Diggan v. Northumberland Cnty. Bd. of Prisons

Full title: ALLEN DIGGAN, Plaintiff v. NORTHUMBERLAND COUNTY BOARD OF PRISONS, et al., Defendants


Date published: Mar 27, 2013


Diggan alleges that on May 8, 2010, while he was incarcerated at the Northumberland County Prison, he was waiting in his cell for the delivery of a magazine. (Doc. 1, at ¶ 18.) At that time, an unidentified corrections officer and inmates were “engaged in horseplay.” (Id. at ¶ 19.) “The corrections officer suddenly and un-expectantly [sic] backed into Plaintiff, knocking Plaintiff off balance. The Plaintiff began to fall backward and grabbed for his cell. While Plaintiff’s hand was on the cell door, the corrections officer quickly closed Plaintiff’s cell door. The closing of the cell door while Plaintiff’s [sic] hand was present severed Plaintiff’s right pinky finger. At all times relevant hereto, the design of the cell doors posed an unreasonable risk to inmates.” (Id. at ¶¶ 20-23.)

Diggan alleges that, as a result of the above incident, the defendants violated his Constitutional rights in failing to train and supervise corrections officers and supervisors to ensure the professional performance of duties and to ensure that inmate appendages are clear of cell doors before closing them, creating an atmosphere condoning horseplay and unprofessional performance of duties, and failing to take action against, and continuing to employ those corrections officers known to act unprofessionally in the performance of their duties. (Doc. 1, at 5-89; Doc. 6, at 7.) He also brings a state law municipal liability claim based on the “inherently dangerous conditions of the cell doors.” (Id.)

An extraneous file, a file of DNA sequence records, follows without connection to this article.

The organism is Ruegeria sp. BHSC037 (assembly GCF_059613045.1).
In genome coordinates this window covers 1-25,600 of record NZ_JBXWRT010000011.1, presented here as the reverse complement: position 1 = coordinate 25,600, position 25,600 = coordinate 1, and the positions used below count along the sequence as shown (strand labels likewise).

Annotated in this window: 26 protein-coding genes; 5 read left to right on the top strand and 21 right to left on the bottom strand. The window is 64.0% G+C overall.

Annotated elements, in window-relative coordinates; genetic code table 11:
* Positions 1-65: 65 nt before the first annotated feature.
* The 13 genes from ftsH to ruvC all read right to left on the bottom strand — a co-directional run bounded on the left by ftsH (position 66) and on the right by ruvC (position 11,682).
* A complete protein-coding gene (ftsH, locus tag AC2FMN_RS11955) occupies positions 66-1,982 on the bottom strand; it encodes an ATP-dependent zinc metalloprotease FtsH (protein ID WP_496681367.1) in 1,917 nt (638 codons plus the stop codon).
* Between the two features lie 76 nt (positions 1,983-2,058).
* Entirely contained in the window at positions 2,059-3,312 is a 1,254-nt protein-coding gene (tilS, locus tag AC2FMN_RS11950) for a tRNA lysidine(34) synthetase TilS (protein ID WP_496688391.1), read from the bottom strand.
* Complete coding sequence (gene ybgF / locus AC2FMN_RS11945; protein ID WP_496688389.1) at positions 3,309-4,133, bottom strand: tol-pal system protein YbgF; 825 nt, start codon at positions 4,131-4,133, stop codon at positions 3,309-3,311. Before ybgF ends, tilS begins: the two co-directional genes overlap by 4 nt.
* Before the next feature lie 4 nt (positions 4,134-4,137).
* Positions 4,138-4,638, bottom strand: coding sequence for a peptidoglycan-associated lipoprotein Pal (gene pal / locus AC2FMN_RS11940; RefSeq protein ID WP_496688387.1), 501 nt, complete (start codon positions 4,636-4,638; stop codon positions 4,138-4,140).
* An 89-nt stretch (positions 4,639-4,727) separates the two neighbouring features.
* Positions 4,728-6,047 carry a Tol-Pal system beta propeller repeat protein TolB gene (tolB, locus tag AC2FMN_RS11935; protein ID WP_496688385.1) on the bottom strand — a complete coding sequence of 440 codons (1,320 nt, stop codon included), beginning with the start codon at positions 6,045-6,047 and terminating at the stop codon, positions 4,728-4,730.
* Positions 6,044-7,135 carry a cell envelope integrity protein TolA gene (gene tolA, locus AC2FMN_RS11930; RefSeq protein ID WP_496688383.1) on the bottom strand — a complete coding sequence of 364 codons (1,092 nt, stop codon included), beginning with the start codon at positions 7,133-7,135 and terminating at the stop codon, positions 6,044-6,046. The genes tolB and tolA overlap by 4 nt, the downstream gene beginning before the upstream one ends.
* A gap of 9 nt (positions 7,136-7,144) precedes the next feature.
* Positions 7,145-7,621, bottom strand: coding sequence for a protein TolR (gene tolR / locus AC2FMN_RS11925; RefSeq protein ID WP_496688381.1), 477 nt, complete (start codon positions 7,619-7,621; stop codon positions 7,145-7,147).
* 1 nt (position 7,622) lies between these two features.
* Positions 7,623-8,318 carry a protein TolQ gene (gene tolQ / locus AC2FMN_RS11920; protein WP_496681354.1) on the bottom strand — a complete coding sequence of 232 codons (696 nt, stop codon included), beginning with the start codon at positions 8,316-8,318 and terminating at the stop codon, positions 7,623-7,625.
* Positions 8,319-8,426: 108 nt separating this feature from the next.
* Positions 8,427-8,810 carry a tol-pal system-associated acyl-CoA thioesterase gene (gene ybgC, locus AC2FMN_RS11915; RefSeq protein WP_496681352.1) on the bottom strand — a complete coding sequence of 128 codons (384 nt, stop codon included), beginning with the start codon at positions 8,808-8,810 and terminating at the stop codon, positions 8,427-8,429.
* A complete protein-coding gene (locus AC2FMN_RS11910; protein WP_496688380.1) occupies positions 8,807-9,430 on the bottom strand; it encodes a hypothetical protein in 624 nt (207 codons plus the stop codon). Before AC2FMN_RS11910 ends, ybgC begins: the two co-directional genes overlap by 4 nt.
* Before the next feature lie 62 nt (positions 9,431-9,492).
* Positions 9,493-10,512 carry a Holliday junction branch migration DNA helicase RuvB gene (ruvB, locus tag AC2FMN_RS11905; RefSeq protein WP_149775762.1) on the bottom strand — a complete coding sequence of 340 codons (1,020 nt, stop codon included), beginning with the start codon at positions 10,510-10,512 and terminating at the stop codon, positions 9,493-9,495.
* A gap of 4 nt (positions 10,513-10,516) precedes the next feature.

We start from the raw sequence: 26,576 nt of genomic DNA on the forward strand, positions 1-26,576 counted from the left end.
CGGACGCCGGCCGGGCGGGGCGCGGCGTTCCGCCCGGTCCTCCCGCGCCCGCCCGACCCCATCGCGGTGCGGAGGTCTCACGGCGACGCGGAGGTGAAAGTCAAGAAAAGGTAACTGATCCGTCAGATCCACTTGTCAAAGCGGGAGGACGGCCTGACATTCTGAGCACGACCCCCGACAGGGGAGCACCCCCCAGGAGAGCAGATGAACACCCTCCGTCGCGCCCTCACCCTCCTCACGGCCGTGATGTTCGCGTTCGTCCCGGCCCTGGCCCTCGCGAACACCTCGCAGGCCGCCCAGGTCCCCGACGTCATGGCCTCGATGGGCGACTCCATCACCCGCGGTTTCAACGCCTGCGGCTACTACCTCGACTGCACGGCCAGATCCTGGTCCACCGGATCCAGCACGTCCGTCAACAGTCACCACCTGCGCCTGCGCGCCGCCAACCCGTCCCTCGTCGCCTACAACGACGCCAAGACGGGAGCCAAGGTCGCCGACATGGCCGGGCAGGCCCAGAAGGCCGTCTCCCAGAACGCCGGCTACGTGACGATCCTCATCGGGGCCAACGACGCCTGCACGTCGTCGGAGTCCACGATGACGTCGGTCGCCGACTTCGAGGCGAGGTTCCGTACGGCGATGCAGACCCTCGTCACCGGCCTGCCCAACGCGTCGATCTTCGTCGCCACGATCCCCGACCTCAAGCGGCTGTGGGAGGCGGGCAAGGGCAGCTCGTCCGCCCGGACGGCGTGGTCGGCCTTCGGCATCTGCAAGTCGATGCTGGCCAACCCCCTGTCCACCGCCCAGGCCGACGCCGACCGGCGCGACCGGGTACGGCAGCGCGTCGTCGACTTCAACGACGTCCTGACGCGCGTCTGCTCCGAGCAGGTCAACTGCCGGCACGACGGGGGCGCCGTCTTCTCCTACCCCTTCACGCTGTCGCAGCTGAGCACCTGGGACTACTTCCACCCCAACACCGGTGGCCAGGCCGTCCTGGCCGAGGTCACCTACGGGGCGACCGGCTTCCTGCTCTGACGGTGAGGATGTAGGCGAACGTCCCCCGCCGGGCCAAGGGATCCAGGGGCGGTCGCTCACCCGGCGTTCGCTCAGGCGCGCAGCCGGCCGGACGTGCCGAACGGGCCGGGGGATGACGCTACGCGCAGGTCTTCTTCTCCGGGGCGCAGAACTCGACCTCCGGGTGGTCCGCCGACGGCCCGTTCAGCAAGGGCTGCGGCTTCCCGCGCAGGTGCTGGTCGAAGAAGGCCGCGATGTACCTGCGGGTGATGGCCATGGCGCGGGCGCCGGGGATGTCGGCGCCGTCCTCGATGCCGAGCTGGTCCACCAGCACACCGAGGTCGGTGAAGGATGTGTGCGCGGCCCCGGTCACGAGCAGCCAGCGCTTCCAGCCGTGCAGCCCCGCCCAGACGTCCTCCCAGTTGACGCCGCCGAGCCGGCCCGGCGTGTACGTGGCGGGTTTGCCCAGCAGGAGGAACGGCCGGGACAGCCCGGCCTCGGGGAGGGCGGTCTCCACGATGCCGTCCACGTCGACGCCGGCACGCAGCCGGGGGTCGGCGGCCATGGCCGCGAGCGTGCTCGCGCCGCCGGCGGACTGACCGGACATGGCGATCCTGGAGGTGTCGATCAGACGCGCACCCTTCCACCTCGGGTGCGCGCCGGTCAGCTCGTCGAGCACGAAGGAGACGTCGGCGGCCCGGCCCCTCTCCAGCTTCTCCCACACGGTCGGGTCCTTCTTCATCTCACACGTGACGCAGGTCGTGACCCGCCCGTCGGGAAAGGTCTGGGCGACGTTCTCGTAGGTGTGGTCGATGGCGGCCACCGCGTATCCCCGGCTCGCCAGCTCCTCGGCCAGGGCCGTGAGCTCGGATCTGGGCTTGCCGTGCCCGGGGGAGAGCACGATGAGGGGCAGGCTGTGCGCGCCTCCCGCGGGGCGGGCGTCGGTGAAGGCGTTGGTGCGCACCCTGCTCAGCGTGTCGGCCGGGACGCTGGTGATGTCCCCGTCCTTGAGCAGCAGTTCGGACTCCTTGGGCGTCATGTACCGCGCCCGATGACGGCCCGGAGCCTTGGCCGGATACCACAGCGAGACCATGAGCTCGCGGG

Diggan’s state law claim will also be dismissed. A district court may decline to exercise supplemental jurisdiction over a state law claim or claims if the district court dismisses those claims over which it has original jurisdiction. Since the claims that form the basis of this Court’s jurisdiction under 28 U.S.C. § 1331 will be dismissed, the Court declines to exercise supplemental jurisdiction.

“[I]f a complaint is subject to a Rule 12(b)(6) dismissal, a district court must permit a curative amendment unless such an amendment would be inequitable or futile.” Phillips v. Cty. of Allegheny, 515 F.3d 224, 245 (3d Cir. 2008) (citation omitted). Therefore, Diggans will be allowed to amend his complaint to cure the defects outlined in this Memorandum.

For the above-stated reasons, the court will grant the defendants’ motion to dismiss, and grant leave to amend. (Doc. 4.)

An appropriate order follows.

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